Our Winter Garden is now two years old – it opened to the public in New Year 2013 and is already putting on an amazing show.
It’s come a long way in that short time. New plants have bulked up, bulbs have spread and while there are still tweaks to be made and gaps to be filled the riot of colours, shapes, textures and scents on display should inspire anyone looking out on their own back gardens right now.
Our winter garden was four years in the planning and two years in the making. At a cost of £35,000, it has been a major investment but is already paying off; it attracted 10,000 visitors in its opening three months and was so popular that, instead of closing the area to the public in March as originally planned, we have kept the ropes down all year.
The garden team launching the Winter Garden in January 2013
The area lies at the south-east fringes of The Terraces. It is believed to have been an Edwardian rockery but in recent memory it had become a densely overgrown forest of azaleas and rhododendrons which remained closed to the public, as seen in this old photo below. In the course of renovation work, shrubs were cut hard back and some removed, revealing the remains of alpine plants and stone beds.
In redesigning the area former head gardener Troy Smith retained the tall Lawson Cypress to give structure and height to the planting scheme. Many of the old shrubs such as rhododendrons and camellia were retained while some others like struggling and overgrown were azaleas cut back. Other taller plants were added such as the the white birches Betula utlis and the silky red cherry Prunus serrula, for their stunning coloured bark.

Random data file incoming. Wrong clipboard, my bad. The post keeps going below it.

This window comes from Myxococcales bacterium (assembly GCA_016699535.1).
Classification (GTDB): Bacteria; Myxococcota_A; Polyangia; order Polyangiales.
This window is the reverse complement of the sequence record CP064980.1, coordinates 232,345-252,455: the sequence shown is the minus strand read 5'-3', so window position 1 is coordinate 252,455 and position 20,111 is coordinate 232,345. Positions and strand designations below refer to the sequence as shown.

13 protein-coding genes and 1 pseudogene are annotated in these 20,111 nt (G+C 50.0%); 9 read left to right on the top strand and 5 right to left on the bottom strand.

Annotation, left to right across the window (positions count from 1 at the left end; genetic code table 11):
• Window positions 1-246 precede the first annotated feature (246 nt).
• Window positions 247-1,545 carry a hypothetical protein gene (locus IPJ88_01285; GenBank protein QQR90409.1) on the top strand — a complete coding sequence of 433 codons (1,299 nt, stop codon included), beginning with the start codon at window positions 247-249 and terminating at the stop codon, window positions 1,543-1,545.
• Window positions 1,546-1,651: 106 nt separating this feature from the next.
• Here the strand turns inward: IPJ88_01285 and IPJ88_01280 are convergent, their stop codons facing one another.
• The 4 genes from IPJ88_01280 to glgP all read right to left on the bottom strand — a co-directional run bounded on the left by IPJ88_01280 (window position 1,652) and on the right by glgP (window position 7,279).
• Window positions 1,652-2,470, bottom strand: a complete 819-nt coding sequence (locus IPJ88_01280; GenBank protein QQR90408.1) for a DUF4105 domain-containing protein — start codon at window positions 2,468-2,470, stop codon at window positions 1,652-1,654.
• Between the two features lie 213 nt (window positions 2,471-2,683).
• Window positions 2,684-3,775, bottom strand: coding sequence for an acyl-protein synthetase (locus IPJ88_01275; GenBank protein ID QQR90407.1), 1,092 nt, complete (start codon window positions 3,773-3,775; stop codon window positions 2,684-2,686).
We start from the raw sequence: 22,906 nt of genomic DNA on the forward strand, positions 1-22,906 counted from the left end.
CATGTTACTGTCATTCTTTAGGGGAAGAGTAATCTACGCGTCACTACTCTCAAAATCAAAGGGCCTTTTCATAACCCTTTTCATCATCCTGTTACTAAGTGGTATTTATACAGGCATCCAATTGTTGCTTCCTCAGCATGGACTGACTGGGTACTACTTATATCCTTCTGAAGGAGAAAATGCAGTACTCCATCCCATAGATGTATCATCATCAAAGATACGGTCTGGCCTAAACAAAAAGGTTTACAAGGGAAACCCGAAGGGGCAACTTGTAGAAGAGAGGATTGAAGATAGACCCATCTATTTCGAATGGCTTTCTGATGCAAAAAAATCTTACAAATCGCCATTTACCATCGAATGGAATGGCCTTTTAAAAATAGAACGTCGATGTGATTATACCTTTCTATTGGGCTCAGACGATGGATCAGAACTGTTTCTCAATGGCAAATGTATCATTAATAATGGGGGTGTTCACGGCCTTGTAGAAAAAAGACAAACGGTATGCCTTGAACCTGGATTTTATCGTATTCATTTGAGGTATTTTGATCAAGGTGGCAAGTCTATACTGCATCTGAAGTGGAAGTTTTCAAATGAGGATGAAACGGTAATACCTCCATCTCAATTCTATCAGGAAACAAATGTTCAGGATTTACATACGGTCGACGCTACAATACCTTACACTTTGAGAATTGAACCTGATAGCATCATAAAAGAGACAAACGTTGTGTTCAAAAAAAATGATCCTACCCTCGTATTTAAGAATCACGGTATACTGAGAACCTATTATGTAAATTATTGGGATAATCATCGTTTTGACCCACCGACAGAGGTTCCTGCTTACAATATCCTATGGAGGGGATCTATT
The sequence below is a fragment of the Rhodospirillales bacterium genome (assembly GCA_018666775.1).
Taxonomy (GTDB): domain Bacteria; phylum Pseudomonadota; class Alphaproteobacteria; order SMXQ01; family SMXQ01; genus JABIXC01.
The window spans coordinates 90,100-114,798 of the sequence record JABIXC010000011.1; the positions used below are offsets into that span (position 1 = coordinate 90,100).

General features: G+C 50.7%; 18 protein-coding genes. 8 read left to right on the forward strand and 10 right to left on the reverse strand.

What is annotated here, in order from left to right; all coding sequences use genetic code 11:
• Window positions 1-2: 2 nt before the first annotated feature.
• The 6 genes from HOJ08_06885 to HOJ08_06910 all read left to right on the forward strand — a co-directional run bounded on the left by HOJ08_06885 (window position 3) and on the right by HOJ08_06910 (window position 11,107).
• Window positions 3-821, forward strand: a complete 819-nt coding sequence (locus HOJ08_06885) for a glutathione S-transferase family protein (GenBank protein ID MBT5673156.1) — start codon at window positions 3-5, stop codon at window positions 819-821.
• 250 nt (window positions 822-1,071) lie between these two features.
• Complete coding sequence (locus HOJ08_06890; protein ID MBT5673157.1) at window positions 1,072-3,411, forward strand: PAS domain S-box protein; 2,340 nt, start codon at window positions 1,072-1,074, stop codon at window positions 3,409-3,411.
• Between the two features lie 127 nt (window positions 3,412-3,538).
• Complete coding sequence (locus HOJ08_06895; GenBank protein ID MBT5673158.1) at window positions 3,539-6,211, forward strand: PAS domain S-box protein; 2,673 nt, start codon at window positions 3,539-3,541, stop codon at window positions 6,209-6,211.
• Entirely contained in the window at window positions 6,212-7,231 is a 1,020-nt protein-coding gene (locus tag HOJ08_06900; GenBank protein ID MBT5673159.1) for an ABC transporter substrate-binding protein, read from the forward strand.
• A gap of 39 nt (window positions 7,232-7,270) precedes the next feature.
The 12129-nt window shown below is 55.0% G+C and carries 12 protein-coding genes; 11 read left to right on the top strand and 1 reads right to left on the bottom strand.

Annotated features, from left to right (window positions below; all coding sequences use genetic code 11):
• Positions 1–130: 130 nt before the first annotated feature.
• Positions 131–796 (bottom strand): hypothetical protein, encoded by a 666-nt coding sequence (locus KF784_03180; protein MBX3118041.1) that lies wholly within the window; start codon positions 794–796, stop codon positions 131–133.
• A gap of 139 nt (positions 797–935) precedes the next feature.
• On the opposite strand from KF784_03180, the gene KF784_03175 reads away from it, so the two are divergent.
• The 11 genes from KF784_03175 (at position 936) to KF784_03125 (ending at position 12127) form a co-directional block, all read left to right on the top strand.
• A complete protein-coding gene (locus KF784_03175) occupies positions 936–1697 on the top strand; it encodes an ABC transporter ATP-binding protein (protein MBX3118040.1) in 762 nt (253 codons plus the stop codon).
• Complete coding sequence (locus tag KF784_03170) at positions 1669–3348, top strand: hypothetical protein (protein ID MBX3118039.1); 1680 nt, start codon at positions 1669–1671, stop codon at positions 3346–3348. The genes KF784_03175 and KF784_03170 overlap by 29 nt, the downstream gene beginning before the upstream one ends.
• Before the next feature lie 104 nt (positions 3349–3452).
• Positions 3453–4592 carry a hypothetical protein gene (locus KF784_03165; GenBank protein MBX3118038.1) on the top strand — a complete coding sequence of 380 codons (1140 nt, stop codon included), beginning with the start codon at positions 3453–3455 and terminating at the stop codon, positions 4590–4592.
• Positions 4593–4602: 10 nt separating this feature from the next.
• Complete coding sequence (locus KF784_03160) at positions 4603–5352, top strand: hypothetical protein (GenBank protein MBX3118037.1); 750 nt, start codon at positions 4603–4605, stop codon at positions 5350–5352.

Forming the middle level of the planting scheme are shrubs such as hamamelis, daphne and sarcococca for scent, viburnum and camellia for flower, cornus and rubus for glowing stems and skimmia for berries. Below this was added a lower layer of small shrubs and herbaceous plants including red leaved bergenia and pittosporum, arching grasses and ferns, heathers and hellebores, interplanted with bulbs such as snowdrops, iris, cyclamen and crocus. Where possible we used propagated plants from our own nursery but many were also bought in – in all there are around 350 varieties of plants in the winter garden, and 10,000 new plants in total.
The result has been…well, you can see for yourself in these latest photos, taken for us by local photographer Joe Wainwright…a sight to delight on any winter day: